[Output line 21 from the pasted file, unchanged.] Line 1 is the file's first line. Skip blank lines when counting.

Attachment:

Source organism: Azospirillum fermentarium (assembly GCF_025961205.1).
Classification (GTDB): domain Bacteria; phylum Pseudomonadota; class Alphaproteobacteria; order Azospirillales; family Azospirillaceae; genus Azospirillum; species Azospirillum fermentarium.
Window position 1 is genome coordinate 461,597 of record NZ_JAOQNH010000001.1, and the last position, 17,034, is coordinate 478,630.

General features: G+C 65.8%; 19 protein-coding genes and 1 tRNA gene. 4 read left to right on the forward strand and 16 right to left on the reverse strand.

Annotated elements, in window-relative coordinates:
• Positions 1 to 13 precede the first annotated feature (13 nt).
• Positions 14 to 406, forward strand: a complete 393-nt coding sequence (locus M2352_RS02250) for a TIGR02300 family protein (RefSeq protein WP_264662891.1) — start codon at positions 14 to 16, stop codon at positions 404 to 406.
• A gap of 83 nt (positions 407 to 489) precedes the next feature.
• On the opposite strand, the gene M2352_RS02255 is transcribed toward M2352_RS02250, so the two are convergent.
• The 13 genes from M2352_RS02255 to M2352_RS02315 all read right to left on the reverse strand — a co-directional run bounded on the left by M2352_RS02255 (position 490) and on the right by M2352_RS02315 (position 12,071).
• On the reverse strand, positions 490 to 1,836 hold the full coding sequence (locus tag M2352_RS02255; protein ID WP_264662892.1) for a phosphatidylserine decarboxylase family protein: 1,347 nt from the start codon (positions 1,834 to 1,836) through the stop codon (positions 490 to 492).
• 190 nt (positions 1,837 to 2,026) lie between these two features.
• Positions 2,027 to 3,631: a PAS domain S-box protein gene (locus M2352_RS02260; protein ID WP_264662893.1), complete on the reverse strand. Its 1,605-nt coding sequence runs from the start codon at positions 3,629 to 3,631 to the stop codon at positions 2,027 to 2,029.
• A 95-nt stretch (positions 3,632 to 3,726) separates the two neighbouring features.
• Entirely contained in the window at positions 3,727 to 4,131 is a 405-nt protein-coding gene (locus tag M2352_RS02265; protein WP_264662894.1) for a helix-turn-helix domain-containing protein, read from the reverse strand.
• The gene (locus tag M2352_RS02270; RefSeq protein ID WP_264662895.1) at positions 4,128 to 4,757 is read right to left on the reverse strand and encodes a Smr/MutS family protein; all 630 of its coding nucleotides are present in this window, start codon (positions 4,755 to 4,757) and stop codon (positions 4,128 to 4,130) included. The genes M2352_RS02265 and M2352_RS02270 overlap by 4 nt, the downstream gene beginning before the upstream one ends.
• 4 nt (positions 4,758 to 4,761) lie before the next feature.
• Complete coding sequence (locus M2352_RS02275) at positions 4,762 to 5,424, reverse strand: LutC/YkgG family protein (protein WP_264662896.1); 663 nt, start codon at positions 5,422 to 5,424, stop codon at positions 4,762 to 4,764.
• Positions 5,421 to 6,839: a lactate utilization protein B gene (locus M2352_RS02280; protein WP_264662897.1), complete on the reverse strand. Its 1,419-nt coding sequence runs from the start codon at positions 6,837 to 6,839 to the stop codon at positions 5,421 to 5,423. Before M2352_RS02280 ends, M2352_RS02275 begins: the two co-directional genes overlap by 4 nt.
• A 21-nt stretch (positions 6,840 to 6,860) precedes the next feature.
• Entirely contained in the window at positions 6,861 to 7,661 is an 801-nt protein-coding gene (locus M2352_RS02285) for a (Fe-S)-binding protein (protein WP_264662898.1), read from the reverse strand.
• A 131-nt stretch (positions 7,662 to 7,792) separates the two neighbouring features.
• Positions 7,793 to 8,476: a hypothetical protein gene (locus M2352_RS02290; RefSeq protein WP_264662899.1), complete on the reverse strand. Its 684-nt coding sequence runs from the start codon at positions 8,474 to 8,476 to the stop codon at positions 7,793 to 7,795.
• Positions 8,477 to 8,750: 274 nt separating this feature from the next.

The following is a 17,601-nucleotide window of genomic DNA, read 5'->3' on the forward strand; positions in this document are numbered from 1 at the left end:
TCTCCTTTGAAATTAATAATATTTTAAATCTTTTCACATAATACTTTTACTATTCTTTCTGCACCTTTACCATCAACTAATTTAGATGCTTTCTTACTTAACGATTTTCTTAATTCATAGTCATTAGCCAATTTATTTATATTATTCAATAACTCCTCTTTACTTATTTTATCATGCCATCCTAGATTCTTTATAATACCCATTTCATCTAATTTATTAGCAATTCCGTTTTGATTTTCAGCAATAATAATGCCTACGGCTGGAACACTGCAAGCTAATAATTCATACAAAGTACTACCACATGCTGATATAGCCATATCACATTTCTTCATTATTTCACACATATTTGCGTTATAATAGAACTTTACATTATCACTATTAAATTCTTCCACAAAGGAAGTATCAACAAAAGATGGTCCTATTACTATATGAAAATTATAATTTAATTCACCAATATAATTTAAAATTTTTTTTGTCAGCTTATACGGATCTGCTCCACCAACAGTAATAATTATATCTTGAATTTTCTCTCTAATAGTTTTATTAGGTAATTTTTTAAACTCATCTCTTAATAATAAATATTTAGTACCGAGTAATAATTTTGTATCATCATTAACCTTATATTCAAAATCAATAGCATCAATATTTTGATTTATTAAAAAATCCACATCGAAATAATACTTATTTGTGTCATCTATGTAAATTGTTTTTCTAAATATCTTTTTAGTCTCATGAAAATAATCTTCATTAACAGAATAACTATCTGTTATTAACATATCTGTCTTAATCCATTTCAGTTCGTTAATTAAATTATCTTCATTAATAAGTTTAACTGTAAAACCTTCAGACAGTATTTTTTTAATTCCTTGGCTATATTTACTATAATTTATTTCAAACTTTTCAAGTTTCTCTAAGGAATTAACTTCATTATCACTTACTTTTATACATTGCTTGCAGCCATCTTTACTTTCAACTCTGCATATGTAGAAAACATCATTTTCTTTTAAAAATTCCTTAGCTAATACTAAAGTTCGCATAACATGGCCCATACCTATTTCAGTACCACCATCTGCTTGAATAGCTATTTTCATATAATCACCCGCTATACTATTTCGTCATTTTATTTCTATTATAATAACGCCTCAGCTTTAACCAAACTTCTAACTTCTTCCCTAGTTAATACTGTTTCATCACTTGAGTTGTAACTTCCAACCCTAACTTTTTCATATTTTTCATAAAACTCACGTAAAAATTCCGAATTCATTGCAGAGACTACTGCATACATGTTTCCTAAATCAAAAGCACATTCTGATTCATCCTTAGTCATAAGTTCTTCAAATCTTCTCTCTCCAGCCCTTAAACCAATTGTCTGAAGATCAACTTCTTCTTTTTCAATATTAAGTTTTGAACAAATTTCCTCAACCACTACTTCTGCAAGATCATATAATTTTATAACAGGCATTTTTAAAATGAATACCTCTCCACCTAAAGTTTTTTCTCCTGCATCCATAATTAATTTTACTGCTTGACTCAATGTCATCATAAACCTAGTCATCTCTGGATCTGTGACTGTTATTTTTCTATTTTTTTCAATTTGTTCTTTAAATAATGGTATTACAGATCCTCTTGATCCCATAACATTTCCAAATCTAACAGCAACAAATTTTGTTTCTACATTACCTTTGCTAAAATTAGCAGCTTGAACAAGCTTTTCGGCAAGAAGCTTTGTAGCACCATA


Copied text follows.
• Entirely contained in the window at positions 6,861 to 7,661 is an 801-nt protein-coding gene (locus M2352_RS02285) for a (Fe-S)-binding protein (protein WP_264662898.1), read from the reverse strand.